“Shall we talk terms?” she asked. “What do you need from us?”
“My people will need barracks, rations, and equipment,” he said.
“That’s reasonable,” she said.
“They aren’t farmers. They won’t be tending the fields or milking your cows. They won’t assist your people in daily tasks unless it’s an emergency.”
She raised her eyebrows. “So what will they be doing all day?”
“They will patrol the grounds. They will drill, perform PT, repair and fortify the castle, and take care of any external threats we will face.”
He slipped that ‘we’ in there. The sooner she saw them as allies, the sooner he would get his people fed.
“PT?” she asked.
“Physical training. You are hiring us as employees with specific jobs. We must be free to do those jobs.”
“I’m picturing three hundred people lying about, eating my food, and drinking my beer all day,” Elara said.
“Only when they are off duty. They will patrol the castle and the outer perimeter in shifts, and if they do choose to drink beer in their off hours, they will pay for it. Which brings me to another point. They will need to be paid.”
Elara leaned back. “You expect me to feed them, clothe them, equip them, and pay them?”
“Yes. I expect them to put themselves between you and danger.”
“If we paid each of your people $500 per month, the bill would come to $150,000 per month. If we had that kind of money, I would hire mercenaries. I wouldn’t have to stoop to this farce of a marriage.”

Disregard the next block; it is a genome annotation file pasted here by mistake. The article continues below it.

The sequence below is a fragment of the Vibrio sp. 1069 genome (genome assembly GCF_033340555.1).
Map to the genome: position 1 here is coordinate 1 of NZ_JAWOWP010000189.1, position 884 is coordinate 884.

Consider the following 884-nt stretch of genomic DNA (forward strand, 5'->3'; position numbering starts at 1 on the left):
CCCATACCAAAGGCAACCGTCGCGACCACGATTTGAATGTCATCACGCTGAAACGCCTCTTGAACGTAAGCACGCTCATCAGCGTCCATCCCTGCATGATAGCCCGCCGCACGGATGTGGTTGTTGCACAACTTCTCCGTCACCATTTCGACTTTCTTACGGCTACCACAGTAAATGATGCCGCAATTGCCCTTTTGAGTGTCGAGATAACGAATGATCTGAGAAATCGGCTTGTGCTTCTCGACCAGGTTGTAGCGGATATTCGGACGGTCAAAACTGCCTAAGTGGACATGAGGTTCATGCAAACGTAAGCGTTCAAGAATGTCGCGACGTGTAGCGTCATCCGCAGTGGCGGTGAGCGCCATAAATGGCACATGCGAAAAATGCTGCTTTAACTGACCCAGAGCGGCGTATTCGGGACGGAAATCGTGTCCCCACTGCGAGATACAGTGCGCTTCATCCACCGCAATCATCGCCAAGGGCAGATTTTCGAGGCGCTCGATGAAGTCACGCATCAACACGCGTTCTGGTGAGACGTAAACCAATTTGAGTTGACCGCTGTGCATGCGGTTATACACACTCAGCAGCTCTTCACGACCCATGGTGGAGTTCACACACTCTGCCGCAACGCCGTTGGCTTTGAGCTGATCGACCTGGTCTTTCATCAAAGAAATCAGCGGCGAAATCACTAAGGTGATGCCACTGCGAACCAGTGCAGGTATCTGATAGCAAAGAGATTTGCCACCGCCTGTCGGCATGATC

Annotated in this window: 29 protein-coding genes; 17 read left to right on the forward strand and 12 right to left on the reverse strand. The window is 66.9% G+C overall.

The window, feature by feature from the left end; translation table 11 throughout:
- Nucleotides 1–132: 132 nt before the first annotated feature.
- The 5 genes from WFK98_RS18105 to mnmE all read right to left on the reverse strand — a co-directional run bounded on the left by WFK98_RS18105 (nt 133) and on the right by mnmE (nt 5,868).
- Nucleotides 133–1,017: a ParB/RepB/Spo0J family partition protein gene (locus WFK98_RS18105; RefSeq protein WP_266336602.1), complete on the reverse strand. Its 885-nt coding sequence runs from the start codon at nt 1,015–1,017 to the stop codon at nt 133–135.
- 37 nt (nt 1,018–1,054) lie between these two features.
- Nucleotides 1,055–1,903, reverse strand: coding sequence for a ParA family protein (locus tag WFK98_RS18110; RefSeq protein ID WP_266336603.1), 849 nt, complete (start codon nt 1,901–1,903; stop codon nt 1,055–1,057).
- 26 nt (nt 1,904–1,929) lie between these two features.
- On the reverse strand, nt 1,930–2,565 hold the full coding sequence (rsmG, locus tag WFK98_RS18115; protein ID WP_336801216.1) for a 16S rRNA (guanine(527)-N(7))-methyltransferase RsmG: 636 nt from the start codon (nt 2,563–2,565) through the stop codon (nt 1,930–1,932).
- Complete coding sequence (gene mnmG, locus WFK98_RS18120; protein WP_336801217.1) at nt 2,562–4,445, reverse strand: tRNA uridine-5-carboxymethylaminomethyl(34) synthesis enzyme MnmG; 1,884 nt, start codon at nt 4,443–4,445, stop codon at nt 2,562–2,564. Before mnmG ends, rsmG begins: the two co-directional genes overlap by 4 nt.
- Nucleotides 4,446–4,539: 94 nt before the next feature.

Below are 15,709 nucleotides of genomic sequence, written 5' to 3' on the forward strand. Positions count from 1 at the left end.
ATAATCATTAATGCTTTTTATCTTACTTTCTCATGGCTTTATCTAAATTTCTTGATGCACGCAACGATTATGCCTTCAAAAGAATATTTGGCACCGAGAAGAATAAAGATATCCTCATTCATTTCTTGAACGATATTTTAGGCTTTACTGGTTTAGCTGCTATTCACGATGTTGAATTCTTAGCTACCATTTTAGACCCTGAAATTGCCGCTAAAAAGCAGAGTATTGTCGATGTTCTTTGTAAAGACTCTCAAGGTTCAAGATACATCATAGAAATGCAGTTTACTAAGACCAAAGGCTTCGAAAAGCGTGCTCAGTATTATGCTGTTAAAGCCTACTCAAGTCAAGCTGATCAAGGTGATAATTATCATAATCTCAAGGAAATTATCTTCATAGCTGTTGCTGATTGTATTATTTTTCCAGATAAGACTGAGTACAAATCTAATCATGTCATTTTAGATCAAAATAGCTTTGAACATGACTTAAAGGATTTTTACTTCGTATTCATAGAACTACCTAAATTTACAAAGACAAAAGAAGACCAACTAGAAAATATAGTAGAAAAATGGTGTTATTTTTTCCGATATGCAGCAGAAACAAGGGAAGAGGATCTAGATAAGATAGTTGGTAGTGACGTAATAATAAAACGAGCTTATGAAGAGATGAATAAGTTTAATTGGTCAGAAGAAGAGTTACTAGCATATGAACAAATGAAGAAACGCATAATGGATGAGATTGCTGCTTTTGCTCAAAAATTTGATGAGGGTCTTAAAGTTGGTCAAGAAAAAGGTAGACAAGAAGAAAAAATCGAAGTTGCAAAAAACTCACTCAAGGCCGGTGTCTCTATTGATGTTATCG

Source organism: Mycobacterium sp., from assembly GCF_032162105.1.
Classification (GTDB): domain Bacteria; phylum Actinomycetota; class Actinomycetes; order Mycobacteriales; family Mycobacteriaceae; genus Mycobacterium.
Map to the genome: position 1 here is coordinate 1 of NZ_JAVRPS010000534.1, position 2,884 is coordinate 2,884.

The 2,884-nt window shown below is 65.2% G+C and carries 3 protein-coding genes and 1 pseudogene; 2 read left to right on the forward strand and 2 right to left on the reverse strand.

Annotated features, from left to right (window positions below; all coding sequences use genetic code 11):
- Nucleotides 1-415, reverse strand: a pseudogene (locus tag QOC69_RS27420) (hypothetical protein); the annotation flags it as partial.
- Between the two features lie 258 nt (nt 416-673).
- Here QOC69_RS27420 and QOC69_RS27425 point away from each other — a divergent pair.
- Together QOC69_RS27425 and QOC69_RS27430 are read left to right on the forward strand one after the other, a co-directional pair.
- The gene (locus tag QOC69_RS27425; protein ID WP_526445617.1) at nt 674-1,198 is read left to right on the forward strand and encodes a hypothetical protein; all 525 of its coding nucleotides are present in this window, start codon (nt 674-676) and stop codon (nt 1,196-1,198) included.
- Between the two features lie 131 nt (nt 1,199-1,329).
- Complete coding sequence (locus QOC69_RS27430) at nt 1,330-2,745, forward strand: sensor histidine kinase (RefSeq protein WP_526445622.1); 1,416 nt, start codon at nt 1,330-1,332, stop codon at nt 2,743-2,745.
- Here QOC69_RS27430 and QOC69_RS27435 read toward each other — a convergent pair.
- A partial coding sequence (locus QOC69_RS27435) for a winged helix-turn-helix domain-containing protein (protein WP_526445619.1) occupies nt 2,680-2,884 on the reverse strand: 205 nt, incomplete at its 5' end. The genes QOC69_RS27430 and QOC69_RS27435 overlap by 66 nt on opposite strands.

Stoop? Oh really. “When Nez slaughters your people like cattle, and you walk among their corpses, inhaling their blood, you should tell them that.”
Elara drew back. “I’ve taken care of my people until now. I’ll take care of Nez without you.”
“I can take this castle with twenty people,” Hugh said. “I can burn it to the ground, or I can kill all of you and take it.”
She leaned forward, her eyes fixed on him, icy with rage. “Try it.”
He leaned toward her. “I can do this, because my people are professional soldiers. You will treat them like soldiers.”
“We don’t need you.”
“Yes, you do. I saw Nez a month ago. He’s coming.”
The blond Caitlyn appeared in the doorway. Savannah took the pitcher from her hands, waved her off, and set the tea on the table.
Elara’s eyes narrowed. “And I should take your word for it?”
“The word of a man who betrays his friends?”